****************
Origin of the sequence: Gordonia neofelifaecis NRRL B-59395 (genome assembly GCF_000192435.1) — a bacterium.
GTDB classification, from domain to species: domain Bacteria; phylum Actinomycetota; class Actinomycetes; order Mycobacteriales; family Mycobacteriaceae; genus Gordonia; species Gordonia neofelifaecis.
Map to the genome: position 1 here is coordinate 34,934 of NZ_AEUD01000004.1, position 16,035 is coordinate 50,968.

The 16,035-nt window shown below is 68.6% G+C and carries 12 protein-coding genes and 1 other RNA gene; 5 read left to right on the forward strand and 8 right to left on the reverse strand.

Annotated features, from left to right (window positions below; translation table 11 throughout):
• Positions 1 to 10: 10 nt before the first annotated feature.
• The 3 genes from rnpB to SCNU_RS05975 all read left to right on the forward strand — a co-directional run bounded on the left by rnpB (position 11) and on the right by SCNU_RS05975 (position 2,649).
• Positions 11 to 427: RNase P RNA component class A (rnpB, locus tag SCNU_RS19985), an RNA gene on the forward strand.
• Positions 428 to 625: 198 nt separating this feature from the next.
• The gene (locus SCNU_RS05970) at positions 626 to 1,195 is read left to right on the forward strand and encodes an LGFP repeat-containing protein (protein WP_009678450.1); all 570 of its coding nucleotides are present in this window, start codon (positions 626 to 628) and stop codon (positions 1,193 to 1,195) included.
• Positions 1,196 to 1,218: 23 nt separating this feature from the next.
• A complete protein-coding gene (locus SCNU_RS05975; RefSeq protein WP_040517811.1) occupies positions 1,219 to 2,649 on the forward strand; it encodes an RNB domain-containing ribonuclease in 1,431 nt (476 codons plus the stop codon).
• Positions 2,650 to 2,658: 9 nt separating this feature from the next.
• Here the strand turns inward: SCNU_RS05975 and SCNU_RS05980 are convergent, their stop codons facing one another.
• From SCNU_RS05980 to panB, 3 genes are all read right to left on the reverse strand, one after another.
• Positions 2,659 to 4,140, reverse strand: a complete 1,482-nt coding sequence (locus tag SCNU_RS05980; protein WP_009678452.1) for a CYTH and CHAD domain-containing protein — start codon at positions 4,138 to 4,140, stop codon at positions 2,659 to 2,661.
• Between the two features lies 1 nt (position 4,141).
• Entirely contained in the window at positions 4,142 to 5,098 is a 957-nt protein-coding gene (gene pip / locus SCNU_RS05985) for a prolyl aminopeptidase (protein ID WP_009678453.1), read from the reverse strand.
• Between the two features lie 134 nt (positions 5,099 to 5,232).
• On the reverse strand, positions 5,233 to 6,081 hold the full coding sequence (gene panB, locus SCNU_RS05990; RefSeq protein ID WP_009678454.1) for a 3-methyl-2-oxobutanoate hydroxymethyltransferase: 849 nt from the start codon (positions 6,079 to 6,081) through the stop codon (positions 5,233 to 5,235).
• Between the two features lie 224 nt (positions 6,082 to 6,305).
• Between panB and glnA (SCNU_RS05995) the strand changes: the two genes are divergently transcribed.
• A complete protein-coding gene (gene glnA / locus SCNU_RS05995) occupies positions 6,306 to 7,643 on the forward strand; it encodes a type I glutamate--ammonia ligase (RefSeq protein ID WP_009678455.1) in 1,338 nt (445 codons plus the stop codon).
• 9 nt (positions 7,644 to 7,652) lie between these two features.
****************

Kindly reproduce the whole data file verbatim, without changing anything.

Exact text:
Origin of the sequence: Gordonia neofelifaecis NRRL B-59395 (genome assembly GCF_000192435.1) — a bacterium.
GTDB classification, from domain to species: domain Bacteria; phylum Actinomycetota; class Actinomycetes; order Mycobacteriales; family Mycobacteriaceae; genus Gordonia; species Gordonia neofelifaecis.
Map to the genome: position 1 here is coordinate 34,934 of NZ_AEUD01000004.1, position 16,035 is coordinate 50,968.

The 16,035-nt window shown below is 68.6% G+C and carries 12 protein-coding genes and 1 other RNA gene; 5 read left to right on the forward strand and 8 right to left on the reverse strand.

Annotated features, from left to right (window positions below; translation table 11 throughout):
• Positions 1 to 10: 10 nt before the first annotated feature.
• The 3 genes from rnpB to SCNU_RS05975 all read left to right on the forward strand — a co-directional run bounded on the left by rnpB (position 11) and on the right by SCNU_RS05975 (position 2,649).
• Positions 11 to 427: RNase P RNA component class A (rnpB, locus tag SCNU_RS19985), an RNA gene on the forward strand.
• Positions 428 to 625: 198 nt separating this feature from the next.
• The gene (locus SCNU_RS05970) at positions 626 to 1,195 is read left to right on the forward strand and encodes an LGFP repeat-containing protein (protein WP_009678450.1); all 570 of its coding nucleotides are present in this window, start codon (positions 626 to 628) and stop codon (positions 1,193 to 1,195) included.
• Positions 1,196 to 1,218: 23 nt separating this feature from the next.
• A complete protein-coding gene (locus SCNU_RS05975; RefSeq protein WP_040517811.1) occupies positions 1,219 to 2,649 on the forward strand; it encodes an RNB domain-containing ribonuclease in 1,431 nt (476 codons plus the stop codon).
• Positions 2,650 to 2,658: 9 nt separating this feature from the next.
• Here the strand turns inward: SCNU_RS05975 and SCNU_RS05980 are convergent, their stop codons facing one another.
• From SCNU_RS05980 to panB, 3 genes are all read right to left on the reverse strand, one after another.
• Positions 2,659 to 4,140, reverse strand: a complete 1,482-nt coding sequence (locus tag SCNU_RS05980; protein WP_009678452.1) for a CYTH and CHAD domain-containing protein — start codon at positions 4,138 to 4,140, stop codon at positions 2,659 to 2,661.
• Between the two features lies 1 nt (position 4,141).
• Entirely contained in the window at positions 4,142 to 5,098 is a 957-nt protein-coding gene (gene pip / locus SCNU_RS05985) for a prolyl aminopeptidase (protein ID WP_009678453.1), read from the reverse strand.
• Between the two features lie 134 nt (positions 5,099 to 5,232).
• On the reverse strand, positions 5,233 to 6,081 hold the full coding sequence (gene panB, locus SCNU_RS05990; RefSeq protein ID WP_009678454.1) for a 3-methyl-2-oxobutanoate hydroxymethyltransferase: 849 nt from the start codon (positions 6,079 to 6,081) through the stop codon (positions 5,233 to 5,235).
• Between the two features lie 224 nt (positions 6,082 to 6,305).
• Between panB and glnA (SCNU_RS05995) the strand changes: the two genes are divergently transcribed.
• A complete protein-coding gene (gene glnA / locus SCNU_RS05995) occupies positions 6,306 to 7,643 on the forward strand; it encodes a type I glutamate--ammonia ligase (RefSeq protein ID WP_009678455.1) in 1,338 nt (445 codons plus the stop codon).
• 9 nt (positions 7,644 to 7,652) lie between these two features.